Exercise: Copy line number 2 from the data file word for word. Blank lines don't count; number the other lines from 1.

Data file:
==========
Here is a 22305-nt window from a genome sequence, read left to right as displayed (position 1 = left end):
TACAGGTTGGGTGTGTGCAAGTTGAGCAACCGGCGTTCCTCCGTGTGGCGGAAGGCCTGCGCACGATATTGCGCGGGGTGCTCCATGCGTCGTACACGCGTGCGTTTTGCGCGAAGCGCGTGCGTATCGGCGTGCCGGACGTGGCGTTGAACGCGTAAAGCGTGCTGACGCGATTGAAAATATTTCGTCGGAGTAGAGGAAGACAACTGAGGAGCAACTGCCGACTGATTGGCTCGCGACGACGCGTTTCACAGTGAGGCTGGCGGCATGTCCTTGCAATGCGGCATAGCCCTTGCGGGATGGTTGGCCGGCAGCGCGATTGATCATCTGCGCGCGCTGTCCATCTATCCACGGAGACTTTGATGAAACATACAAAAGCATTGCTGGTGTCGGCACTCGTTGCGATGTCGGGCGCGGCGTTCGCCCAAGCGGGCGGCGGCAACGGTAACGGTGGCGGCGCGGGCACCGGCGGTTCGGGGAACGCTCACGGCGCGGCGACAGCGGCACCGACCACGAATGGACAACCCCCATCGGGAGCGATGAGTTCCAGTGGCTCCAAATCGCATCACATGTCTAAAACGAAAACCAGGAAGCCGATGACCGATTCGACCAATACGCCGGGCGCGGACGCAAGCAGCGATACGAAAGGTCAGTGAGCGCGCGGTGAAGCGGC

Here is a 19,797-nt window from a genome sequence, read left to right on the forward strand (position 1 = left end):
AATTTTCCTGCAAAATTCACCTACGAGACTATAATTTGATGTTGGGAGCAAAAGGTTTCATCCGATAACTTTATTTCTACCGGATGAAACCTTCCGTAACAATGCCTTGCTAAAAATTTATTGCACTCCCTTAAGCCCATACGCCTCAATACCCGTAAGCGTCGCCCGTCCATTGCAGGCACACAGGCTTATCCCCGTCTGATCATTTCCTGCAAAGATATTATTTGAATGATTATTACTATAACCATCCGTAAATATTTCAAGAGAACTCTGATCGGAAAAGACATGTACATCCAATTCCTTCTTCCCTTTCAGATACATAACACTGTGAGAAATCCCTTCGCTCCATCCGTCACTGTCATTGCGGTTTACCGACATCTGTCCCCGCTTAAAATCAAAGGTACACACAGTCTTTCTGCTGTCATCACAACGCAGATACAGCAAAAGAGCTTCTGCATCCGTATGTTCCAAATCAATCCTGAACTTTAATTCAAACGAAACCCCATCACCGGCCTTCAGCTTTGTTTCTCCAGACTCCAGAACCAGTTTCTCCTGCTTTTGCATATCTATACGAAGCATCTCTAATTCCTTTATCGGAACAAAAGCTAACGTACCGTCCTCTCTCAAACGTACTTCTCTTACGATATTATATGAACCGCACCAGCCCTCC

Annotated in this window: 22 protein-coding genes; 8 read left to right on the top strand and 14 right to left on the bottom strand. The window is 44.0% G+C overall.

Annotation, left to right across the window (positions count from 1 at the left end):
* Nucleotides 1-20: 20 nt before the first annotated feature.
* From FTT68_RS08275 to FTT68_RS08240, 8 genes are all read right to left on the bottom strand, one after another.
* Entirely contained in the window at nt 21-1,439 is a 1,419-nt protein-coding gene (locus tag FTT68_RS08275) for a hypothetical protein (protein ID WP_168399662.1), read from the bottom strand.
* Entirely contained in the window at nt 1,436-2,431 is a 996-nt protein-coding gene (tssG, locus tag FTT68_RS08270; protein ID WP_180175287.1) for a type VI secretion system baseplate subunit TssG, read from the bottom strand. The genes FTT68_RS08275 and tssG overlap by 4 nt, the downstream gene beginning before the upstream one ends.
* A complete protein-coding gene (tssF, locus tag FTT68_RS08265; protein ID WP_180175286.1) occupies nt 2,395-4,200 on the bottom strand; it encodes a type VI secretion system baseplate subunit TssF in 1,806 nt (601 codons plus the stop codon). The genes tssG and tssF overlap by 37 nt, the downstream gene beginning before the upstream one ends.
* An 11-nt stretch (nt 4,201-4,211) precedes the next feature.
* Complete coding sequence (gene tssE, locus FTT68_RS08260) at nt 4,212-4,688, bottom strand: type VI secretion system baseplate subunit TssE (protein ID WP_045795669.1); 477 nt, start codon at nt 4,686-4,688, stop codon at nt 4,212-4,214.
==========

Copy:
TACAGGTTGGGTGTGTGCAAGTTGAGCAACCGGCGTTCCTCCGTGTGGCGGAAGGCCTGCGCACGATATTGCGCGGGGTGCTCCATGCGTCGTACACGCGTGCGTTTTGCGCGAAGCGCGTGCGTATCGGCGTGCCGGACGTGGCGTTGAACGCGTAAAGCGTGCTGACGCGATTGAAAATATTTCGTCGGAGTAGAGGAAGACAACTGAGGAGCAACTGCCGACTGATTGGCTCGCGACGACGCGTTTCACAGTGAGGCTGGCGGCATGTCCTTGCAATGCGGCATAGCCCTTGCGGGATGGTTGGCCGGCAGCGCGATTGATCATCTGCGCGCGCTGTCCATCTATCCACGGAGACTTTGATGAAACATACAAAAGCATTGCTGGTGTCGGCACTCGTTGCGATGTCGGGCGCGGCGTTCGCCCAAGCGGGCGGCGGCAACGGTAACGGTGGCGGCGCGGGCACCGGCGGTTCGGGGAACGCTCACGGCGCGGCGACAGCGGCACCGACCACGAATGGACAACCCCCATCGGGAGCGATGAGTTCCAGTGGCTCCAAATCGCATCACATGTCTAAAACGAAAACCAGGAAGCCGATGACCGATTCGACCAATACGCCGGGCGCGGACGCAAGCAGCGATACGAAAGGTCAGTGAGCGCGCGGTGAAGCGGC